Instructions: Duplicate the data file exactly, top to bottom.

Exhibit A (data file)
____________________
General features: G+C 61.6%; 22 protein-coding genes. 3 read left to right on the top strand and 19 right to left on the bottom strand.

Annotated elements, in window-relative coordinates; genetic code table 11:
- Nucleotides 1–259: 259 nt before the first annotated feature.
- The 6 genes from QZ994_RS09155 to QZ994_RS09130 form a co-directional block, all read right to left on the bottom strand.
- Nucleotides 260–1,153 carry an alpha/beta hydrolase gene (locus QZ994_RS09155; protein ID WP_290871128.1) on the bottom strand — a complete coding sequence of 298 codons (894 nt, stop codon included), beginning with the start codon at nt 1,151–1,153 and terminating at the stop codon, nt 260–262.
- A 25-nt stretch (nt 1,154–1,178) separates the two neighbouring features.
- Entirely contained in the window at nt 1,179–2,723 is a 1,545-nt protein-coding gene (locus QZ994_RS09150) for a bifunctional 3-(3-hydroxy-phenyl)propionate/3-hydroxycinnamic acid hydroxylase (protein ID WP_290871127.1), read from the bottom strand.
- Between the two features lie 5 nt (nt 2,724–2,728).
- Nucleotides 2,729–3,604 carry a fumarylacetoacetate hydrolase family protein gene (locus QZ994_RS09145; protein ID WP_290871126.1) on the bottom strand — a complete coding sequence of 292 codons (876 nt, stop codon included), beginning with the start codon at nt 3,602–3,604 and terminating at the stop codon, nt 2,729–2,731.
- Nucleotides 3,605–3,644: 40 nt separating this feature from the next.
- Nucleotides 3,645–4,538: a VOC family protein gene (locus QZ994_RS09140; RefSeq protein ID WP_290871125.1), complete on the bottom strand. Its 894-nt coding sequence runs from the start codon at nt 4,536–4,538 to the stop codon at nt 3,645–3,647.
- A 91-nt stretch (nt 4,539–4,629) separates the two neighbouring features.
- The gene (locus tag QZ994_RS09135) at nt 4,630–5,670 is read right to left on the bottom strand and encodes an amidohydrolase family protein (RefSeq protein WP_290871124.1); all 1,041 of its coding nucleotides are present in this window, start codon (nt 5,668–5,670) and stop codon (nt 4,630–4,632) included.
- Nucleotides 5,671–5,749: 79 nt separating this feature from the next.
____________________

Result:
General features: G+C 61.6%; 22 protein-coding genes. 3 read left to right on the top strand and 19 right to left on the bottom strand.

Annotated elements, in window-relative coordinates; genetic code table 11:
- Nucleotides 1–259: 259 nt before the first annotated feature.
- The 6 genes from QZ994_RS09155 to QZ994_RS09130 form a co-directional block, all read right to left on the bottom strand.
- Nucleotides 260–1,153 carry an alpha/beta hydrolase gene (locus QZ994_RS09155; protein ID WP_290871128.1) on the bottom strand — a complete coding sequence of 298 codons (894 nt, stop codon included), beginning with the start codon at nt 1,151–1,153 and terminating at the stop codon, nt 260–262.
- A 25-nt stretch (nt 1,154–1,178) separates the two neighbouring features.
- Entirely contained in the window at nt 1,179–2,723 is a 1,545-nt protein-coding gene (locus QZ994_RS09150) for a bifunctional 3-(3-hydroxy-phenyl)propionate/3-hydroxycinnamic acid hydroxylase (protein ID WP_290871127.1), read from the bottom strand.
- Between the two features lie 5 nt (nt 2,724–2,728).
- Nucleotides 2,729–3,604 carry a fumarylacetoacetate hydrolase family protein gene (locus QZ994_RS09145; protein ID WP_290871126.1) on the bottom strand — a complete coding sequence of 292 codons (876 nt, stop codon included), beginning with the start codon at nt 3,602–3,604 and terminating at the stop codon, nt 2,729–2,731.
- Nucleotides 3,605–3,644: 40 nt separating this feature from the next.
- Nucleotides 3,645–4,538: a VOC family protein gene (locus QZ994_RS09140; RefSeq protein ID WP_290871125.1), complete on the bottom strand. Its 894-nt coding sequence runs from the start codon at nt 4,536–4,538 to the stop codon at nt 3,645–3,647.
- A 91-nt stretch (nt 4,539–4,629) separates the two neighbouring features.
- The gene (locus tag QZ994_RS09135) at nt 4,630–5,670 is read right to left on the bottom strand and encodes an amidohydrolase family protein (RefSeq protein WP_290871124.1); all 1,041 of its coding nucleotides are present in this window, start codon (nt 5,668–5,670) and stop codon (nt 4,630–4,632) included.
- Nucleotides 5,671–5,749: 79 nt separating this feature from the next.